it's too late for me to write anything meaningful tonight, have been busy with other things. so best to direct you to other places, such as this excellent post by russell brown on the situation in georgia, with some great links. and this interesting piece forwarded to me by janfrie wakim, written by a muslim woman in india. it may be a little difficult to follow, with the arabic words interspersed (talaq means divorce, ulema means religious scholars), but her conclusion is brilliant:
Sitting in that office, listening to the maulanas and sharing with them my own views, I realized the need for conscious efforts to be made to bridge the gap between the ulema and Muslim women. There is a desperate need for forums whereby Muslim women and the ulema can interact, exchange views and learn from each other’s experiences in a spirit of genuine sharing. From that dialogue, who knows, might emerge possibilities of helping bring Muslim women out of that ‘dangerous triangle’ that invisiblised and silenced all their issues and concerns by framing discourse about them simply in terms of arbitrary divorce, polygamy and the veil. Sadly, the need for that dialogue is too easily brushed aside by many of those involved in debates about Muslim women who refuse to listen to other points of view—and these include many women’s activists and traditional ulema alike.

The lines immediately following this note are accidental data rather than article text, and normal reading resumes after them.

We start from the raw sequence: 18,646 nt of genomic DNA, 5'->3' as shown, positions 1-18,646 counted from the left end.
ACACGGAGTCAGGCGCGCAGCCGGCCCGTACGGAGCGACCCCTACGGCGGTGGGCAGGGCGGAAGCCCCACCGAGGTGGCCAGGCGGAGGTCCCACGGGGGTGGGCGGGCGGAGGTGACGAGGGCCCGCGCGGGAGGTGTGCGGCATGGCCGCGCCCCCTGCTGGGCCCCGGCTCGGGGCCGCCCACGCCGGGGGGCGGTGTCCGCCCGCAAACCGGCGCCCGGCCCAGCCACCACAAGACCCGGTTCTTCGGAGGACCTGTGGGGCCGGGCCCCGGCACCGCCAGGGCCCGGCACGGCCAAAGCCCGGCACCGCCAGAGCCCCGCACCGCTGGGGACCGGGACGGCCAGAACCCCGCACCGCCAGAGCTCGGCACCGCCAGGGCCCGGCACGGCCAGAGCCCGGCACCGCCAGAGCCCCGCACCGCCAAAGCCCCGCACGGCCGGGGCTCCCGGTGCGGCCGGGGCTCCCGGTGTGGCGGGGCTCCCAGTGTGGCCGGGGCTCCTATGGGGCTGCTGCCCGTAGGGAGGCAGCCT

finally, some useful points about child abuse prevention as an election issue are raised in this press release from dr annabel taylor from canterbury university:
“It is encouraging that notifications have increased, as this appears to indicate a growing intolerance of child abuse and neglect within New Zealand communities, rather than an increase in the incidence of abuse.
“What to do with the children suffering from abuse and neglect is the important next step to take. Early intervention is crucial. Working intensively with high-risk families is the most successfully proven method of reducing the risk, and therefore the incidence, of child abuse. It is the Family Help Trust’s experience that families want to do better, but they need support to do this,” she said.
According to Annabel Taylor, the next step is to ask how much New Zealanders are prepared to invest in caring for the most vulnerable children.